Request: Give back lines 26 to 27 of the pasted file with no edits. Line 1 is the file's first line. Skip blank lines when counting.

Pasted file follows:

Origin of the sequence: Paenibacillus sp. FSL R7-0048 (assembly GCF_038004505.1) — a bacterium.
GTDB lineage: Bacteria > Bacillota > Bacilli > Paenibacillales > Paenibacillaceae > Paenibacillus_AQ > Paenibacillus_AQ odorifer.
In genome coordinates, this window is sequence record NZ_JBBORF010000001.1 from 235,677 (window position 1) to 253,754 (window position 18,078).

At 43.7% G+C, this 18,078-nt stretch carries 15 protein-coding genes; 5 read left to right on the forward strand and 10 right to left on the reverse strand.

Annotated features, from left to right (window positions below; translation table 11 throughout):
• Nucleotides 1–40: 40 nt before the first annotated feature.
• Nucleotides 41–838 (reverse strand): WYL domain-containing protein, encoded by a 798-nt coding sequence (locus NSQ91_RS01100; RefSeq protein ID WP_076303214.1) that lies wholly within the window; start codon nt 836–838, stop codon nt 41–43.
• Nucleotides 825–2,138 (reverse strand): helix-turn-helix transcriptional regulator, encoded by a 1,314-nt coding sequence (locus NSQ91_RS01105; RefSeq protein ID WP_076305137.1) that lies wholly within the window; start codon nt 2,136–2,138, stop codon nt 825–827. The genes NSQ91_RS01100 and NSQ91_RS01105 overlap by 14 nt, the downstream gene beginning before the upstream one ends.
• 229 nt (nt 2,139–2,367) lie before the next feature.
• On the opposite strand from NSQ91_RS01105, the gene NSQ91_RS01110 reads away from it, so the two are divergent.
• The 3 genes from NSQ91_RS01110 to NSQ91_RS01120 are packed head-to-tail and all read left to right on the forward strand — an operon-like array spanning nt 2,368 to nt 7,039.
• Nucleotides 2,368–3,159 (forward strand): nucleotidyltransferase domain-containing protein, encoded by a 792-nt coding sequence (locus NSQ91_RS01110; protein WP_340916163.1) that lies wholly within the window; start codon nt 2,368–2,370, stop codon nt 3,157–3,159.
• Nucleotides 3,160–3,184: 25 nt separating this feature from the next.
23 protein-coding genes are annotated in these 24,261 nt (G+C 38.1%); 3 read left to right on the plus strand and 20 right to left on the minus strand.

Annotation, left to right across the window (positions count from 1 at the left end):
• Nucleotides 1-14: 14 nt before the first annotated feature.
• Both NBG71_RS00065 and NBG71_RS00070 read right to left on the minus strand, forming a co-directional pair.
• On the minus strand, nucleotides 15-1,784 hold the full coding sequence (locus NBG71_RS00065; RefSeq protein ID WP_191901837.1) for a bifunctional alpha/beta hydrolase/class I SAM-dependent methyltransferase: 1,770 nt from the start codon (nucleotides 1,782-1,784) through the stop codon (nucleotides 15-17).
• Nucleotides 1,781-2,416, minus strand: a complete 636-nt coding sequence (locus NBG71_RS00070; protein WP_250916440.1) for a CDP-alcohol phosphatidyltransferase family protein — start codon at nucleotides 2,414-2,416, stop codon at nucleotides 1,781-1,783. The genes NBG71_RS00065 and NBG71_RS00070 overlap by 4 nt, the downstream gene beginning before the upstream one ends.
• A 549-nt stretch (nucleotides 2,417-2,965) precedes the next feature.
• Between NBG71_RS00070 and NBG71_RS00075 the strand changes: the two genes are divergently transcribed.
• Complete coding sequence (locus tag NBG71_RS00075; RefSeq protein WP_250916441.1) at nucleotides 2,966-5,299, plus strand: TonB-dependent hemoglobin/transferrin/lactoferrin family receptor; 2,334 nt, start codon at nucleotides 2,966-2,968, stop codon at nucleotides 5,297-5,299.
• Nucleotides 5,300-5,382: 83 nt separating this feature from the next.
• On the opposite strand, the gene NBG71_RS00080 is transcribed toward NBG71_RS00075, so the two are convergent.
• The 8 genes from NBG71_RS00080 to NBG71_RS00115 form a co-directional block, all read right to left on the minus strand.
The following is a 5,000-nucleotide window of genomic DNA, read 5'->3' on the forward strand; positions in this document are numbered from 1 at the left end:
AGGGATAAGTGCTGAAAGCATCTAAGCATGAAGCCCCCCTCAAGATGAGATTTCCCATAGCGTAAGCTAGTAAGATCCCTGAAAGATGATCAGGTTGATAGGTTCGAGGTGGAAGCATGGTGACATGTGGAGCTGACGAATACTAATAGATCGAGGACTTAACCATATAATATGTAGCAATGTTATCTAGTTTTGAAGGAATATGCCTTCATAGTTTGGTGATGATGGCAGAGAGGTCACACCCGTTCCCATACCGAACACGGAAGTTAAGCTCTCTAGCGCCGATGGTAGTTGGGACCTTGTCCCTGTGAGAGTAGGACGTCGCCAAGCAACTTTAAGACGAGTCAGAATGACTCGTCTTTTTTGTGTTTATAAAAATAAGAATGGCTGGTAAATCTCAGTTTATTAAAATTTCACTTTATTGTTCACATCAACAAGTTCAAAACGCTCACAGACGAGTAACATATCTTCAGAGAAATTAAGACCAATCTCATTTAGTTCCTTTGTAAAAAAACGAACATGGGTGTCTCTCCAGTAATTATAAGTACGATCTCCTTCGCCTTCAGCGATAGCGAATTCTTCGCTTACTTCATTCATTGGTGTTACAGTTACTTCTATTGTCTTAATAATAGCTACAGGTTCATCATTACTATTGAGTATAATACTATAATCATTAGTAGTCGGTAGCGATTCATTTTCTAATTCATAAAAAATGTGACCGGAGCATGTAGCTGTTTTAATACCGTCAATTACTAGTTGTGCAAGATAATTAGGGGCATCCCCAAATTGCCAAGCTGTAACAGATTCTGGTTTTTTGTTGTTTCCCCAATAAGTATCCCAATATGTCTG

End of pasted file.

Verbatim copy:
The following is a 5,000-nucleotide window of genomic DNA, read 5'->3' on the forward strand; positions in this document are numbered from 1 at the left end:
AGGGATAAGTGCTGAAAGCATCTAAGCATGAAGCCCCCCTCAAGATGAGATTTCCCATAGCGTAAGCTAGTAAGATCCCTGAAAGATGATCAGGTTGATAGGTTCGAGGTGGAAGCATGGTGACATGTGGAGCTGACGAATACTAATAGATCGAGGACTTAACCATATAATATGTAGCAATGTTATCTAGTTTTGAAGGAATATGCCTTCATAGTTTGGTGATGATGGCAGAGAGGTCACACCCGTTCCCATACCGAACACGGAAGTTAAGCTCTCTAGCGCCGATGGTAGTTGGGACCTTGTCCCTGTGAGAGTAGGACGTCGCCAAGCAACTTTAAGACGAGTCAGAATGACTCGTCTTTTTTGTGTTTATAAAAATAAGAATGGCTGGTAAATCTCAGTTTATTAAAATTTCACTTTATTGTTCACATCAACAAGTTCAAAACGCTCACAGACGAGTAACATATCTTCAGAGAAATTAAGACCAATCTCATTTAGTTCCTTTGTAAAAAAACGAACATGGGTGTCTCTCCAGTAATTATAAGTACGATCTCCTTCGCCTTCAGCGATAGCGAATTCTTCGCTTACTTCATTCATTGGTGTTACAGTTACTTCTATTGTCTTAATAATAGCTACAGGTTCATCATTACTATTGAGTATAATACTATAATCATTAGTAGTCGGTAGCGATTCATTTTCTAATTCATAAAAAATGTGACCGGAGCATGTAGCTGTTTTAATACCGTCAATTACTAGTTGTGCAAGATAATTAGGGGCATCCCCAAATTGCCAAGCTGTAACAGATTCTGGTTTTTTGTTGTTTCCCCAATAAGTATCCCAATATGTCTG